, published by the Geisel School of Medicine.
When people think of newborns admitted to neonatal intensive care units—known as NICUs—they often think of an infant who is extremely ill and underweight. However, a new study conducted by researchers and Wade Harrison, who is also a fourth-year medical student at the , found that admission rates are increasing for newborns of all weights.
Dartmouth Institute for Health Policy and Clinical Practice researcher David Goodman.
In effect, NICUs are increasingly caring for normal or near normal birth weight and term infants. The study, recently published by JAMA Pediatrics, raises questions about possible overuse of this highly specialized and expensive care for some newborns.
Since 1960, when the first NICU was established in the United States, the neonatal mortality rate has fallen more than four-fold—from 18.73 per 1,000 live births to 4.04 per 1,000 live births (in 2012). While much of the decline can be attributed to the highly specialized care premature and sick infants receive in NICUs, there have been very few studies that looked beyond very-low birth weight infants admitted to NICUs to examine how neonatal care relates more broadly to overall newborn care.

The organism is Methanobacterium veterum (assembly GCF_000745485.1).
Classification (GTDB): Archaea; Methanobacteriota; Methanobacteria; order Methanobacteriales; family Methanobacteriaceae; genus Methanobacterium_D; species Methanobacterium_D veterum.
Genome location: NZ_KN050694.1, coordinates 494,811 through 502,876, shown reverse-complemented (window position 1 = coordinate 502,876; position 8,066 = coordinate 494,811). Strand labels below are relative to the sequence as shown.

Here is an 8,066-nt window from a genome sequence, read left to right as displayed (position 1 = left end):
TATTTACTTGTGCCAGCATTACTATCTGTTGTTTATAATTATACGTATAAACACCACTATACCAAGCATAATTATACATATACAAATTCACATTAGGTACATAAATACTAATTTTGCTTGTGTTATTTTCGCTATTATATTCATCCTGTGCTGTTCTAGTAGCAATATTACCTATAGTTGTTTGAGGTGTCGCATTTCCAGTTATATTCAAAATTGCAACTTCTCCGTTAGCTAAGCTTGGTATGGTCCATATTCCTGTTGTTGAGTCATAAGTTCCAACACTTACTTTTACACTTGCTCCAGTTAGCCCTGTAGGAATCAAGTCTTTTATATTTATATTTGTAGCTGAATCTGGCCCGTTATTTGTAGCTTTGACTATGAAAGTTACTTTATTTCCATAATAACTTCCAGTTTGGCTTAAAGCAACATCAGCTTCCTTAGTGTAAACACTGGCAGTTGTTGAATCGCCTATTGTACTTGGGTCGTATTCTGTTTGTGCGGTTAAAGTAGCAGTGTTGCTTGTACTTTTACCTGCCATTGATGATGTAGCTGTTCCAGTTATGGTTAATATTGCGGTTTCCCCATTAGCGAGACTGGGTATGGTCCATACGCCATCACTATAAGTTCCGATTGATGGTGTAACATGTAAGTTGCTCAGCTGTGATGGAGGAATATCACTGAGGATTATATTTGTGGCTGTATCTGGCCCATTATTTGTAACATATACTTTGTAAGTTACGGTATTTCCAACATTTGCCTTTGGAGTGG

Dartmouth Institute for Health Policy and Clinical Practice researcher Wade Harrison.
Thanks to a 2003 revision in the U.S. Standard Certificate of Live Birth, which included a new field to indicate whether a newborn was admitted to the NICU, Harrison and Goodman were able to examine data for nearly 18 million live births to U.S. residents from January 2007 through December 2012 in 38 states and the District of Columbia.
Using this population-based data, they demonstrated that NICU admissions have increased steadily from 2007 to 2012. Even adjusting for characteristics likely to influence a newborn’s chance for NICU admission, the rates still show a relative increase of 23 percent during the six years of the study. Additionally, the study found that by 2012 nearly half of all NICU admissions were for normal birth weight infants or for those born at 37 weeks gestation or older.